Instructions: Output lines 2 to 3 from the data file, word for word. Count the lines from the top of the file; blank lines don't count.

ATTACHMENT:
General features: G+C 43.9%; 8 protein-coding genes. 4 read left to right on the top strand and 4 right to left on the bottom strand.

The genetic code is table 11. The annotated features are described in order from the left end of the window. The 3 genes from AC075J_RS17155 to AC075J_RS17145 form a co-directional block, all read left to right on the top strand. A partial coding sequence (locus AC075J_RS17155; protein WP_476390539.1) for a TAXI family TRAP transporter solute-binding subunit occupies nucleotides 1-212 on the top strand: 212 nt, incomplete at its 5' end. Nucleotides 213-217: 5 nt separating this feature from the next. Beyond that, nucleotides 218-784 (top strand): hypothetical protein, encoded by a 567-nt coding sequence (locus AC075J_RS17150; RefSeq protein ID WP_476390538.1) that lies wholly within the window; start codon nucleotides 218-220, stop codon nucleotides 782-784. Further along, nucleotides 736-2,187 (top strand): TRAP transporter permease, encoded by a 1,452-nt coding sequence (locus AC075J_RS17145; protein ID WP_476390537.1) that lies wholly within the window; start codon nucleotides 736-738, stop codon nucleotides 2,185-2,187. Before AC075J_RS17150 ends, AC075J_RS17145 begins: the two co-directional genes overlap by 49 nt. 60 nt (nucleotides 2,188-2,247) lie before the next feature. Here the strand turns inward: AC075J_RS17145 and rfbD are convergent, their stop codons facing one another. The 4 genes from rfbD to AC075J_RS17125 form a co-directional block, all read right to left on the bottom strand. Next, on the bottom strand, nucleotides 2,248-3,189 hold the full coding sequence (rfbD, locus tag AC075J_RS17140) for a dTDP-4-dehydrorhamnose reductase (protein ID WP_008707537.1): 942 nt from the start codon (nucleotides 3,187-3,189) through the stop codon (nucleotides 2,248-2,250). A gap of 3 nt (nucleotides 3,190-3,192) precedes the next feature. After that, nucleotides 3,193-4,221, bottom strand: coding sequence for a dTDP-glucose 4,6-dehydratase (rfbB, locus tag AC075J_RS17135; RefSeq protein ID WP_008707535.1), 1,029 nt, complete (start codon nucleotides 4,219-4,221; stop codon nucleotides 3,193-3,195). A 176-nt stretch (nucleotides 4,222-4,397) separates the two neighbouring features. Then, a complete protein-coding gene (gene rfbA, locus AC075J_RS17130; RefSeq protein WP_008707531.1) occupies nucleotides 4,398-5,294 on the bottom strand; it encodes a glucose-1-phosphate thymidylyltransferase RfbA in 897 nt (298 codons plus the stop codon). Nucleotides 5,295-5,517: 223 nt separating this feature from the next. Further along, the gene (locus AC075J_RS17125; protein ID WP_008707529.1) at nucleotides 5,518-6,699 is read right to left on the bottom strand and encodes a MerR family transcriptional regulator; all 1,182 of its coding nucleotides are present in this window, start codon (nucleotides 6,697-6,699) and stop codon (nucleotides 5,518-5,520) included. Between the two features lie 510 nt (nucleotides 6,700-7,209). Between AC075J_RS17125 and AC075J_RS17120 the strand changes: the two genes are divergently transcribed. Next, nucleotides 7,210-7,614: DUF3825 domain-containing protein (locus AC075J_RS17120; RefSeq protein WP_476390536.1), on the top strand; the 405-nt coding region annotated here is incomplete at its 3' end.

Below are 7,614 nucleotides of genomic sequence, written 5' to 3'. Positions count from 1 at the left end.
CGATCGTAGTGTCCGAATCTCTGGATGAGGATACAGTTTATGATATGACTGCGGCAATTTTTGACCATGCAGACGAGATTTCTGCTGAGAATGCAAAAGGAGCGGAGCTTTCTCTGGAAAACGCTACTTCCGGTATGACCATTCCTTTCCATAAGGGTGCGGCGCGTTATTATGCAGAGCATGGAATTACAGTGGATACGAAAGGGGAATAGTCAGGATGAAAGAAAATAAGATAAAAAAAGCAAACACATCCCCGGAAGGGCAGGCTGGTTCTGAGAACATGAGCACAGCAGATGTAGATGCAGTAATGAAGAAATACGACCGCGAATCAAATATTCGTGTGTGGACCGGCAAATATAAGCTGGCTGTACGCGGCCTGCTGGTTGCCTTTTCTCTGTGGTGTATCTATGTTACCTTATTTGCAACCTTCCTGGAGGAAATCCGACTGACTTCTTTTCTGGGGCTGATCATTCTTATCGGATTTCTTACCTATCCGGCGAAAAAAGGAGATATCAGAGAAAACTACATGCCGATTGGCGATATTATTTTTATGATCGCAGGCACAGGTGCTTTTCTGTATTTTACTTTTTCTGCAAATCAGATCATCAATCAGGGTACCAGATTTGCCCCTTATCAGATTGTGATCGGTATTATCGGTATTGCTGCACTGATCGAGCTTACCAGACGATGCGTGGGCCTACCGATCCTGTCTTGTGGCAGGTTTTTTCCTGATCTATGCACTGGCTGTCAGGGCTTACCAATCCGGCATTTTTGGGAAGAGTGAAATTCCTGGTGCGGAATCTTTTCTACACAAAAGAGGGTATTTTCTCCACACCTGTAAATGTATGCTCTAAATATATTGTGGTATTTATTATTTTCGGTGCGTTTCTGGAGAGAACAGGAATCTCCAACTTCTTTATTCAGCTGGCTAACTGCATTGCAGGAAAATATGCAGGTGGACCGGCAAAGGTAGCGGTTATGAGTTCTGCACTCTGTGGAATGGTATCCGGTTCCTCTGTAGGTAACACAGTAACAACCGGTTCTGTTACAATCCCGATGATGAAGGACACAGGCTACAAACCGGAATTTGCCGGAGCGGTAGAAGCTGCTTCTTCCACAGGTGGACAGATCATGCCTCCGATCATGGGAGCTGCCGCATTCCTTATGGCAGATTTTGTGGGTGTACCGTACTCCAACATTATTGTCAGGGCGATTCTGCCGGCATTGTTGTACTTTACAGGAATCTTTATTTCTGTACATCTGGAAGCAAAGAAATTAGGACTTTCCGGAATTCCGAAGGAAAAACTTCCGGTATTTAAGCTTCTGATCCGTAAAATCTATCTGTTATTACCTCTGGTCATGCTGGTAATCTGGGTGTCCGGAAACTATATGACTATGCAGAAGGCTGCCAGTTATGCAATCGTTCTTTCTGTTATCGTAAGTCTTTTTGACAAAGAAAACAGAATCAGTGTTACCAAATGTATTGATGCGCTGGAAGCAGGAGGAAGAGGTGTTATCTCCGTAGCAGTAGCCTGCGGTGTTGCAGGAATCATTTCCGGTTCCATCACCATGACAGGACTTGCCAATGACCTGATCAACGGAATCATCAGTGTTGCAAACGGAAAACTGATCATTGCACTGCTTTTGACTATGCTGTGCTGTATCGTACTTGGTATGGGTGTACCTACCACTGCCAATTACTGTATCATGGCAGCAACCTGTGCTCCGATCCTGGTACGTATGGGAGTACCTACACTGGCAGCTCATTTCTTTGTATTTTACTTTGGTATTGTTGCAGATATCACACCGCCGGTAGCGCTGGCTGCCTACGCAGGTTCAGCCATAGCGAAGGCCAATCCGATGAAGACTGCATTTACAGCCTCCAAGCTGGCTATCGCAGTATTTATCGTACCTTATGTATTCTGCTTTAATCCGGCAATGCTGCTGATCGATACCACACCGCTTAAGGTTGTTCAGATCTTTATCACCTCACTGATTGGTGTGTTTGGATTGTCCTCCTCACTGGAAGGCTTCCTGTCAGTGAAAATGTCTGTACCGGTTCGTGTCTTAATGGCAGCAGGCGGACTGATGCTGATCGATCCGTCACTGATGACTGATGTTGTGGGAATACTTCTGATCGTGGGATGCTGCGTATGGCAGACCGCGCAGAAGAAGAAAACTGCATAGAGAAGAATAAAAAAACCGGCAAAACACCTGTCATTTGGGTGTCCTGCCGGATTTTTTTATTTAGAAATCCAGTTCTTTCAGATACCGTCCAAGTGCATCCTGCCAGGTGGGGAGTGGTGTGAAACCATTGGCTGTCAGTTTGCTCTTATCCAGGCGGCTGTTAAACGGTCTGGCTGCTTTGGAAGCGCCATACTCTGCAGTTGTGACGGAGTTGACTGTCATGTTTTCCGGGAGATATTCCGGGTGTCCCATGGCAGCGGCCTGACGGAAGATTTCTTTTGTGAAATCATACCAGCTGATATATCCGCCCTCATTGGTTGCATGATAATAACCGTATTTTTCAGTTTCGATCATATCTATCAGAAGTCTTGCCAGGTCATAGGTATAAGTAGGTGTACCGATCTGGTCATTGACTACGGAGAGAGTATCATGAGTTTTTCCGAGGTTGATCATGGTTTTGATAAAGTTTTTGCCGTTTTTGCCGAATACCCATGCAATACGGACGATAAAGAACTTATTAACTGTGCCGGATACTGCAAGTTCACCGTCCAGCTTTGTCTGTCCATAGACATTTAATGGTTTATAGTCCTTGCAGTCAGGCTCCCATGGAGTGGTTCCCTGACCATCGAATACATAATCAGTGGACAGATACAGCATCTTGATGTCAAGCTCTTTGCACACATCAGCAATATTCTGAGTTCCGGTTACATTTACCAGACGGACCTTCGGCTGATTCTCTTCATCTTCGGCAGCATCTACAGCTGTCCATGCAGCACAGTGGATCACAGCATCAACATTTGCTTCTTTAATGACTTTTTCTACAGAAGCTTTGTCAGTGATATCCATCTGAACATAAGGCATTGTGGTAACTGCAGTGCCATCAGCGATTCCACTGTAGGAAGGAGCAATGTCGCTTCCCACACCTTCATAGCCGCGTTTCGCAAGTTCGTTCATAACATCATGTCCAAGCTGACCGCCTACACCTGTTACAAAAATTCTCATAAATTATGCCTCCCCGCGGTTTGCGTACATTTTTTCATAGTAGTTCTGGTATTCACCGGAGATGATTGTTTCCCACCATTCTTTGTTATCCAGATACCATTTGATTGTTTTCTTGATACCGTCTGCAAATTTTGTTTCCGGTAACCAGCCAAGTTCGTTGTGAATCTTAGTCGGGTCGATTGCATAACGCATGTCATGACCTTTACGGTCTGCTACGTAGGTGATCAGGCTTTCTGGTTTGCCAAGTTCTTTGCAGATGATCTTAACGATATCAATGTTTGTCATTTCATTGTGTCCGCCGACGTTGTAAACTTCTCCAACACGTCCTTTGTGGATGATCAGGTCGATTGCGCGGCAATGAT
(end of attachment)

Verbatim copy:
The genetic code is table 11. The annotated features are described in order from the left end of the window. The 3 genes from AC075J_RS17155 to AC075J_RS17145 form a co-directional block, all read left to right on the top strand. A partial coding sequence (locus AC075J_RS17155; protein WP_476390539.1) for a TAXI family TRAP transporter solute-binding subunit occupies nucleotides 1-212 on the top strand: 212 nt, incomplete at its 5' end. Nucleotides 213-217: 5 nt separating this feature from the next. Beyond that, nucleotides 218-784 (top strand): hypothetical protein, encoded by a 567-nt coding sequence (locus AC075J_RS17150; RefSeq protein ID WP_476390538.1) that lies wholly within the window; start codon nucleotides 218-220, stop codon nucleotides 782-784. Further along, nucleotides 736-2,187 (top strand): TRAP transporter permease, encoded by a 1,452-nt coding sequence (locus AC075J_RS17145; protein ID WP_476390537.1) that lies wholly within the window; start codon nucleotides 736-738, stop codon nucleotides 2,185-2,187. Before AC075J_RS17150 ends, AC075J_RS17145 begins: the two co-directional genes overlap by 49 nt. 60 nt (nucleotides 2,188-2,247) lie before the next feature. Here the strand turns inward: AC075J_RS17145 and rfbD are convergent, their stop codons facing one another. The 4 genes from rfbD to AC075J_RS17125 form a co-directional block, all read right to left on the bottom strand. Next, on the bottom strand, nucleotides 2,248-3,189 hold the full coding sequence (rfbD, locus tag AC075J_RS17140) for a dTDP-4-dehydrorhamnose reductase (protein ID WP_008707537.1): 942 nt from the start codon (nucleotides 3,187-3,189) through the stop codon (nucleotides 2,248-2,250). A gap of 3 nt (nucleotides 3,190-3,192) precedes the next feature. After that, nucleotides 3,193-4,221, bottom strand: coding sequence for a dTDP-glucose 4,6-dehydratase (rfbB, locus tag AC075J_RS17135; RefSeq protein ID WP_008707535.1), 1,029 nt, complete (start codon nucleotides 4,219-4,221; stop codon nucleotides 3,193-3,195). A 176-nt stretch (nucleotides 4,222-4,397) separates the two neighbouring features. Then, a complete protein-coding gene (gene rfbA, locus AC075J_RS17130; RefSeq protein WP_008707531.1) occupies nucleotides 4,398-5,294 on the bottom strand; it encodes a glucose-1-phosphate thymidylyltransferase RfbA in 897 nt (298 codons plus the stop codon). Nucleotides 5,295-5,517: 223 nt separating this feature from the next. Further along, the gene (locus AC075J_RS17125; protein ID WP_008707529.1) at nucleotides 5,518-6,699 is read right to left on the bottom strand and encodes a MerR family transcriptional regulator; all 1,182 of its coding nucleotides are present in this window, start codon (nucleotides 6,697-6,699) and stop codon (nucleotides 5,518-5,520) included. Between the two features lie 510 nt (nucleotides 6,700-7,209). Between AC075J_RS17125 and AC075J_RS17120 the strand changes: the two genes are divergently transcribed. Next, nucleotides 7,210-7,614: DUF3825 domain-containing protein (locus AC075J_RS17120; RefSeq protein WP_476390536.1), on the top strand; the 405-nt coding region annotated here is incomplete at its 3' end.

Below are 7,614 nucleotides of genomic sequence, written 5' to 3'. Positions count from 1 at the left end.